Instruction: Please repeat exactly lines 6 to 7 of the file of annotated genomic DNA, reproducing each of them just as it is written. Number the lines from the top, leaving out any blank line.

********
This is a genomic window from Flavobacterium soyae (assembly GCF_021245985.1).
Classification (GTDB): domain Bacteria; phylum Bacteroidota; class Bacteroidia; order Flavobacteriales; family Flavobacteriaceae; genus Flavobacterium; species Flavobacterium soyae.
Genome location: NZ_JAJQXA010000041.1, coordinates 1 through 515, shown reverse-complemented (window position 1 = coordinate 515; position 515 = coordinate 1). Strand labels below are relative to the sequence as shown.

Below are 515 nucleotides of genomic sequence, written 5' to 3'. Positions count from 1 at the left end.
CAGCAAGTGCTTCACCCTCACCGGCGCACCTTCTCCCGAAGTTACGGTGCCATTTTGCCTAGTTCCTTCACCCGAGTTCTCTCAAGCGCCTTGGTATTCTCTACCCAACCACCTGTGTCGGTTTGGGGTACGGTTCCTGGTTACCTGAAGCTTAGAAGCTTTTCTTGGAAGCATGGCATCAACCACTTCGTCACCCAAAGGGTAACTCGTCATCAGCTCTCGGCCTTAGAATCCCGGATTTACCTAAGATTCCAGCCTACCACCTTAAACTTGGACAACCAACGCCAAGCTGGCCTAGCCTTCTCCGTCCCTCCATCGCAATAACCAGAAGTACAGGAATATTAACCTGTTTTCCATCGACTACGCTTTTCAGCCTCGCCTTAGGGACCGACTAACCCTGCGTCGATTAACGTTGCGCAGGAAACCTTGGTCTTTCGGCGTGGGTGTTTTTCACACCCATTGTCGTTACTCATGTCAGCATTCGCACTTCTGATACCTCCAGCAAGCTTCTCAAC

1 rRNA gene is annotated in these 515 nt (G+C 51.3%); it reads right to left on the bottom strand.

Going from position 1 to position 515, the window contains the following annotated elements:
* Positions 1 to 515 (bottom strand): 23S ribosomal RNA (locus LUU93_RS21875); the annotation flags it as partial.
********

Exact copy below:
1 rRNA gene is annotated in these 515 nt (G+C 51.3%); it reads right to left on the bottom strand.

Going from position 1 to position 515, the window contains the following annotated elements: